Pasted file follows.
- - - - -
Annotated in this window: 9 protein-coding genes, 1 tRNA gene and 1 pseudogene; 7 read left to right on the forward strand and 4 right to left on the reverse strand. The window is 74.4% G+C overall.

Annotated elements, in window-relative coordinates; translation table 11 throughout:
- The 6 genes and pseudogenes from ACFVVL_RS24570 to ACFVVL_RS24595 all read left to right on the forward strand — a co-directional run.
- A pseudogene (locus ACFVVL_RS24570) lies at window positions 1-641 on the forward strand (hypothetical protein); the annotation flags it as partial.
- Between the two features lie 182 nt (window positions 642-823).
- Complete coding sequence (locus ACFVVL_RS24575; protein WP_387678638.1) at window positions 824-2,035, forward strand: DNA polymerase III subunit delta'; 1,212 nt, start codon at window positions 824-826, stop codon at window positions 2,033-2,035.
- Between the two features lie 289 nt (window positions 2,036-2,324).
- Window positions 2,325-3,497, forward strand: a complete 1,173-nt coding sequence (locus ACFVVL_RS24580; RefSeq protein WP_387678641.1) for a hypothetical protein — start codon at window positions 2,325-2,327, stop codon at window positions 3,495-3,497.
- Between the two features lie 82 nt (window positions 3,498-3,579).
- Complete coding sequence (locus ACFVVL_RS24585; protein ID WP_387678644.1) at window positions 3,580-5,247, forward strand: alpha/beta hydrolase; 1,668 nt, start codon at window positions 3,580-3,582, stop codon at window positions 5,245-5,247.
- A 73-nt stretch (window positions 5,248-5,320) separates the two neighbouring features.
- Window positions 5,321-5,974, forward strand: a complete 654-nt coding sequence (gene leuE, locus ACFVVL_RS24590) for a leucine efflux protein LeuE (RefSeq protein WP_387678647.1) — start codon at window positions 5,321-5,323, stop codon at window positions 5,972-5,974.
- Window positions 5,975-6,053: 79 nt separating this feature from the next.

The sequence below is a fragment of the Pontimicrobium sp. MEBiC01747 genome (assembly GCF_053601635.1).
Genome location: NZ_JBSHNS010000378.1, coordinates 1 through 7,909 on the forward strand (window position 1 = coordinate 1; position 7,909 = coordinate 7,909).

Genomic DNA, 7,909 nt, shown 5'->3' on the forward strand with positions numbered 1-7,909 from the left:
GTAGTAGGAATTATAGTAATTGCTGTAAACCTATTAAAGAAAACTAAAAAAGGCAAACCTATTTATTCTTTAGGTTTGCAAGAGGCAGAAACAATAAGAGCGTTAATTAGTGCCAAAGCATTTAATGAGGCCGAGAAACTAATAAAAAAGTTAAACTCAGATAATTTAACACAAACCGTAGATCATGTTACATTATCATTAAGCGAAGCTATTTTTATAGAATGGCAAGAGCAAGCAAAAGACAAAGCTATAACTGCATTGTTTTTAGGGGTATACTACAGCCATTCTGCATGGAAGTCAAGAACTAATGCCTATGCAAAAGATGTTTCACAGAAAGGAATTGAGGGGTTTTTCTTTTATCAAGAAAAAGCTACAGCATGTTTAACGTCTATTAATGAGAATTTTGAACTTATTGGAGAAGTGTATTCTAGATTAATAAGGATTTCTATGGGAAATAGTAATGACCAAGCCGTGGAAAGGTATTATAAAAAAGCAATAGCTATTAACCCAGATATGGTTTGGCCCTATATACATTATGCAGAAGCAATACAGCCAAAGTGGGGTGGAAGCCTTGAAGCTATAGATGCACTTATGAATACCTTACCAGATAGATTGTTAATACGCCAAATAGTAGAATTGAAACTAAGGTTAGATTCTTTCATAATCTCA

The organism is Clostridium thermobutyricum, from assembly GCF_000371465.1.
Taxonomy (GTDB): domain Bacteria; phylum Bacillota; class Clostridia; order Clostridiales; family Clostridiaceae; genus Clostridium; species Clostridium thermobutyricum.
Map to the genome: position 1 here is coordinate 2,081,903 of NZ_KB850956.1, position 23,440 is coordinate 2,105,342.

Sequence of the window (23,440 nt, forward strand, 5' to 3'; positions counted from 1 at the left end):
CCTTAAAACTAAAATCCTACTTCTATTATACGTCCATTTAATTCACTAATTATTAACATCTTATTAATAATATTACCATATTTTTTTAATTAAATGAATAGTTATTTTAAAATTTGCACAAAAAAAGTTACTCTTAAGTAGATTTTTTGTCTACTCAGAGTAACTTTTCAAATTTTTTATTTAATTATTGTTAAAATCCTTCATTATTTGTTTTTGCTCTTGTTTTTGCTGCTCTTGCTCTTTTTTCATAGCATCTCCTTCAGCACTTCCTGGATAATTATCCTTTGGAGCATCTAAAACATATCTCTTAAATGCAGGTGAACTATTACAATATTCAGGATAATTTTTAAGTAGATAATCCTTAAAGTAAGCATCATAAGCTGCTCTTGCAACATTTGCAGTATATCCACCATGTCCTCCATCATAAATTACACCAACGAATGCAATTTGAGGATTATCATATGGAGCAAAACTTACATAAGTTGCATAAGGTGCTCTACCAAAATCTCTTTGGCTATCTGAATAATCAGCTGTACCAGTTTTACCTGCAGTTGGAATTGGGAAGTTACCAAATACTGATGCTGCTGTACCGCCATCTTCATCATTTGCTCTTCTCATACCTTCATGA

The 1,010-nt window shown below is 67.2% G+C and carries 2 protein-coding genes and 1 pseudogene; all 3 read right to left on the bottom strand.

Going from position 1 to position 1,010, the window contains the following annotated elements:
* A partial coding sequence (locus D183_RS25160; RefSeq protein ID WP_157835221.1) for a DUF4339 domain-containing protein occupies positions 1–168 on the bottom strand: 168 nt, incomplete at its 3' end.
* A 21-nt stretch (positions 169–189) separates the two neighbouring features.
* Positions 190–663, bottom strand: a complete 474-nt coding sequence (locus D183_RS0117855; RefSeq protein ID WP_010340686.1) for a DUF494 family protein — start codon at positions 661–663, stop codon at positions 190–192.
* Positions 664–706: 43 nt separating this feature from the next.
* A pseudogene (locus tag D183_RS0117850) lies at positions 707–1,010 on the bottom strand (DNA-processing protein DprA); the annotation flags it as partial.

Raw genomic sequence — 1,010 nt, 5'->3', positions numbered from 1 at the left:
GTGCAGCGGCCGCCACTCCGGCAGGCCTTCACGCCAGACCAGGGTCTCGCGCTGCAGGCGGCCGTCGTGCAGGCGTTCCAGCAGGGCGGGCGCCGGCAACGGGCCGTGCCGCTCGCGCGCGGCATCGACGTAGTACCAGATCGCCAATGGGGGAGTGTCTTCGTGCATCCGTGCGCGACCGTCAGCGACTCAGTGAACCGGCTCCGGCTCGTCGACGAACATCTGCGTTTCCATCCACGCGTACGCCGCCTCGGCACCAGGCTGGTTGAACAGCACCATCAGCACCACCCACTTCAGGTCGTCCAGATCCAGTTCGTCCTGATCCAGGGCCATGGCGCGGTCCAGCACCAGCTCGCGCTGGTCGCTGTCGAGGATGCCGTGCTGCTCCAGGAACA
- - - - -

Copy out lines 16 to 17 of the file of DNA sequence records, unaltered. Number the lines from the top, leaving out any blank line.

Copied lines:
Genomic DNA, 7,909 nt, shown 5'->3' on the forward strand with positions numbered 1-7,909 from the left:
GTAGTAGGAATTATAGTAATTGCTGTAAACCTATTAAAGAAAACTAAAAAAGGCAAACCTATTTATTCTTTAGGTTTGCAAGAGGCAGAAACAATAAGAGCGTTAATTAGTGCCAAAGCATTTAATGAGGCCGAGAAACTAATAAAAAAGTTAAACTCAGATAATTTAACACAAACCGTAGATCATGTTACATTATCATTAAGCGAAGCTATTTTTATAGAATGGCAAGAGCAAGCAAAAGACAAAGCTATAACTGCATTGTTTTTAGGGGTATACTACAGCCATTCTGCATGGAAGTCAAGAACTAATGCCTATGCAAAAGATGTTTCACAGAAAGGAATTGAGGGGTTTTTCTTTTATCAAGAAAAAGCTACAGCATGTTTAACGTCTATTAATGAGAATTTTGAACTTATTGGAGAAGTGTATTCTAGATTAATAAGGATTTCTATGGGAAATAGTAATGACCAAGCCGTGGAAAGGTATTATAAAAAAGCAATAGCTATTAACCCAGATATGGTTTGGCCCTATATACATTATGCAGAAGCAATACAGCCAAAGTGGGGTGGAAGCCTTGAAGCTATAGATGCACTTATGAATACCTTACCAGATAGATTGTTAATACGCCAAATAGTAGAATTGAAACTAAGGTTAGATTCTTTCATAATCTCA